NEIGHBORHOOD PRESERVATION CLINIC FIGHTS BLIGHT IN NORTH MEMPHIS
Blighted and abandoned properties continue to be some of the biggest issues many communities in Memphis face.
Recently, the law school’s Neighborhood Preservation Clinic and the Klondike Smokey City Community Development Corporation announced litigation that they hope will bring the North Memphis community back to some of the vitality that the neighborhood previously embodied before it was overwhelmed with neglect and disinvestment.
The Neighborhood Preservation Clinic at the University of Memphis Cecil C. Humphreys School of Law recently filed 25 Tennessee Neighborhood Preservation Act lawsuits on behalf of the Klondike/Smokey City CDC against vacant and abandoned properties in the neighborhood. Working under faculty and staff attorney supervision, Clinic law students will handle all aspects of the cases as they proceed in the Shelby County Environmental Court.
Over the years these properties have become vacant and blighted due to a variety of reasons. Oftentimes it is due to the death of the original owner, in which case the ownership falls into the hands of a family member who may not even know they have rights to the property (or responsibilities). Other times, the property belongs to an out-of-town corporation or investor who are less likely to appreciate the ramifications of their disinvestment in the property.
“The story of each individual property is often what holds the key to solving that property, bring it back to life,” said Memphis Law Professor Danny Schaffzin, director of the law school’s experiential learning program and co-director of the Neighborhood Preservation Clinic. “There’s not a right to blight. Fundamental property rights are an issue at every point in these cases, even when the owner is, by every indication, by all the outward signs, not doing anything to not only keep the property up but keep it safe and out of everybody else’s way.”
Under the NPA, the plaintiff does not sue the owner of the property. Rather, the civil lawsuit is brought directly against the vacant property in question.
Unlike a typical lawsuit, the plaintiff does not seek monetary damages, nor do they wish to seek possession of the property.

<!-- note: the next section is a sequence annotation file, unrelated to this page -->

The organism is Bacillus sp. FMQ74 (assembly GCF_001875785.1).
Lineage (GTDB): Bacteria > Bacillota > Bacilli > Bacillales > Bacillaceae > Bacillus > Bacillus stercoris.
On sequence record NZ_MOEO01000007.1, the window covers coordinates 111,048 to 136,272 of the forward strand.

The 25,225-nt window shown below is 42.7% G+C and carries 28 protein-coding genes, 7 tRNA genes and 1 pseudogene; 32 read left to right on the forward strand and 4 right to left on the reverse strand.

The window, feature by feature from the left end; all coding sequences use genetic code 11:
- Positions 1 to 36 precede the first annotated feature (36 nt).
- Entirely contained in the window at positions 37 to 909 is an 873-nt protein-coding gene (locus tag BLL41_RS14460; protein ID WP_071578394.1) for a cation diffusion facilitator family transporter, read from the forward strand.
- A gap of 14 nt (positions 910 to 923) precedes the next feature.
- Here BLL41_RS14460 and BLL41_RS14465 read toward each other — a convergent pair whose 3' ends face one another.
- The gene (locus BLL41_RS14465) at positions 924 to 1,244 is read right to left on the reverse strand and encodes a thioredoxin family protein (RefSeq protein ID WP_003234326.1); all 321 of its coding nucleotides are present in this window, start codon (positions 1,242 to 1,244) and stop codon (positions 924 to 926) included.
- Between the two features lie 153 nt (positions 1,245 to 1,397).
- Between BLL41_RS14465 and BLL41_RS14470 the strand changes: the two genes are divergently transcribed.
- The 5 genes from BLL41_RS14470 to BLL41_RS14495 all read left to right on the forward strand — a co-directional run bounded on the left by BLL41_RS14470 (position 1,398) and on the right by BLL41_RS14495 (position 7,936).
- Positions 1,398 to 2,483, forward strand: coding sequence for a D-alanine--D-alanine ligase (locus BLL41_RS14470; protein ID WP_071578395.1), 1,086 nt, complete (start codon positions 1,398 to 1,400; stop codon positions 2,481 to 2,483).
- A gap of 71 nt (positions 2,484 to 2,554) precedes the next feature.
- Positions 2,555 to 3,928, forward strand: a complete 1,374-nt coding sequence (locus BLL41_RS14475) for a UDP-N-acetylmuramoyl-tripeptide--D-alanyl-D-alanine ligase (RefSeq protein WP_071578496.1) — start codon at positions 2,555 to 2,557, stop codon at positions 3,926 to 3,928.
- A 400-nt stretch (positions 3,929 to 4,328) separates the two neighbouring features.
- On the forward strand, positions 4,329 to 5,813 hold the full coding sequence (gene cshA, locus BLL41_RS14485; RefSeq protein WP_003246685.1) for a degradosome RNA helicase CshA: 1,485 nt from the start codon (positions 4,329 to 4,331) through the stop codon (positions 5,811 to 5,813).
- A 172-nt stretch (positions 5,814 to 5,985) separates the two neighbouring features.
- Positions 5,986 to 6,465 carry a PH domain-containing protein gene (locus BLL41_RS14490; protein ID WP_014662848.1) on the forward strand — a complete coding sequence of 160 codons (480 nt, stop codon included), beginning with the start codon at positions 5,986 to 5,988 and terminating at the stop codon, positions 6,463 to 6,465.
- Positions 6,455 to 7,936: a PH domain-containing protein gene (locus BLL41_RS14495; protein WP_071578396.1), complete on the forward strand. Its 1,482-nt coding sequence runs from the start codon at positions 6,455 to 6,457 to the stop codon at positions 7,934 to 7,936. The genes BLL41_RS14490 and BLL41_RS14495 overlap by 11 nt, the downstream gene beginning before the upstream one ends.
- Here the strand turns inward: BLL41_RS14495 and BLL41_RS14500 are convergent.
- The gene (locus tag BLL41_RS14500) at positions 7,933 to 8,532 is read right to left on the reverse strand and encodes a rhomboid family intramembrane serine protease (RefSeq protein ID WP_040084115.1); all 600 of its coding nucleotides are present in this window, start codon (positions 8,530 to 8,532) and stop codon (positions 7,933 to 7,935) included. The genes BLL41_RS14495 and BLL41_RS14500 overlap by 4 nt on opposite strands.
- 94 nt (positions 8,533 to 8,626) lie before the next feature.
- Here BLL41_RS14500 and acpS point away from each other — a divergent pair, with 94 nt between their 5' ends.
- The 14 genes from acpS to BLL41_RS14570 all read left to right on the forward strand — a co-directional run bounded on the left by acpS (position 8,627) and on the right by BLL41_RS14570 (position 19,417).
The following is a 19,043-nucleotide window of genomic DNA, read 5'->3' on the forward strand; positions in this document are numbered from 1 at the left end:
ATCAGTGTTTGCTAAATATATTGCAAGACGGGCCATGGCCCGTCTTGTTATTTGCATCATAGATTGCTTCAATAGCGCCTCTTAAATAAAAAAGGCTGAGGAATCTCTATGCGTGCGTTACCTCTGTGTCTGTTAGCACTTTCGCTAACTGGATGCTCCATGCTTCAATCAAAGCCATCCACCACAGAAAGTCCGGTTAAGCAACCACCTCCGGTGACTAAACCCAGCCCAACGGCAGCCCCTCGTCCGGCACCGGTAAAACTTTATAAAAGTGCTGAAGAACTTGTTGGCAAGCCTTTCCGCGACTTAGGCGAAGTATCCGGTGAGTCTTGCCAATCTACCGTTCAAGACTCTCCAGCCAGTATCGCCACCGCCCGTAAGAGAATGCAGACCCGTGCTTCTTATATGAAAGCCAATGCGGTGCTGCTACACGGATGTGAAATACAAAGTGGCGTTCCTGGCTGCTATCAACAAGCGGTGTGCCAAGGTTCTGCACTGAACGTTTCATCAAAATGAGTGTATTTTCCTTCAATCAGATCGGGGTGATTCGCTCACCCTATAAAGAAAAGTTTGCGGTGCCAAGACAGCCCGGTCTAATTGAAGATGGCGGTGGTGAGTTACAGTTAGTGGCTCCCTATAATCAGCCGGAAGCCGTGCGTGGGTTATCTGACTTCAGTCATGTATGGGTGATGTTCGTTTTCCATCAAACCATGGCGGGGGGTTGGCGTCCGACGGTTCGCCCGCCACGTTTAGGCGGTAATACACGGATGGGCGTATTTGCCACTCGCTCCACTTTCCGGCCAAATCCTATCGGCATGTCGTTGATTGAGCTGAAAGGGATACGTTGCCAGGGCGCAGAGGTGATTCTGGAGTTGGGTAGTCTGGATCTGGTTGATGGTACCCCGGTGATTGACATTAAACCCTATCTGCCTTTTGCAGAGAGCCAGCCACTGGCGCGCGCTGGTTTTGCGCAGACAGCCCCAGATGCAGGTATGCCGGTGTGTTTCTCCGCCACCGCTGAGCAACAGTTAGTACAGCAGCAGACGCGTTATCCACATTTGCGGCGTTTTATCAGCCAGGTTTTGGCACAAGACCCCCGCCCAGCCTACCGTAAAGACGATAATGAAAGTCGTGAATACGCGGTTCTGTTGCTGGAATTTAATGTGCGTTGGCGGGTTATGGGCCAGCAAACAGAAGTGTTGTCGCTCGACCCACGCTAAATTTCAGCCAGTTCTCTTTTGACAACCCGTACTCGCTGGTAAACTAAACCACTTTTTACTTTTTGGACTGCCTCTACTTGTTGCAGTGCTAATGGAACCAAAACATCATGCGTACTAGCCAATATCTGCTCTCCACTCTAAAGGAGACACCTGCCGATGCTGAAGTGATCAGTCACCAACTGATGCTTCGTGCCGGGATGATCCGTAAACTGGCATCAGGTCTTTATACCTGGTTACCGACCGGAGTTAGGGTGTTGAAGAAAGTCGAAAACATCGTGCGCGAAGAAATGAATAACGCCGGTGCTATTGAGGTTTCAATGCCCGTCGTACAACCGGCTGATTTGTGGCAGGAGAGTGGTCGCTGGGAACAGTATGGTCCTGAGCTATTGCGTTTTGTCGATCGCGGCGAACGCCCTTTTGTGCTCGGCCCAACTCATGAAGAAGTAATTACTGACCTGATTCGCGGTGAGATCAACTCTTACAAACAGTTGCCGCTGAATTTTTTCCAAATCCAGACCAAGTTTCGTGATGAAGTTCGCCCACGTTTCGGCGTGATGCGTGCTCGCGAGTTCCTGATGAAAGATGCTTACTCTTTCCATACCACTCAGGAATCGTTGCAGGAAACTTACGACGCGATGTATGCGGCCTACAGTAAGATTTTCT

Instead, the plaintiff in the lawsuit asks the court to find that the property is a public nuisance. Upon that determination, the court will enter an order that requires the owner of the defendant property to present a written plan to abate its nuisance condition.
“These cases are not about money,” Schaffzin said. “These cases are not about Klondike/Smokey City Community Development Corp. taking these properties. Ideally, once the nuisance condition of these properties is abated, once a property is brought back up to speed, up to productive use, either through demolition, but hopefully through rehabilitation, the cases are dismissed.”
The law students working on these cases report back to Environmental Court every four to six weeks and handle the majority of the work related to the lawsuits.
“Although we have supervision from our bosses, we’re the ones presenting the cases, we’re the ones doing all the work behind them,” says Hunter Martin, one of the students enrolled in the clinic and assisting with the cases. He said the Neighborhood Preservation Clinic has helped him learn and expand his experience in the legal world.
“This clinic has been extremely beneficial, in my perspective, in advancing my abilities to be an advocate, which is the most important part of law school,” said Martin. “It’s an eyeopener, and it really makes it more real.”
These new lawsuits represent the first time the Clinic is representing a non-profit organization in Neighborhood Preservation Act litigation. Since its founding in January 2015, the UofM Neighborhood Preservation Clinic has represented the City of Memphis in more than 1000 public nuisance lawsuits seeking the abatement of badly neglected, vacant and abandoned properties throughout the City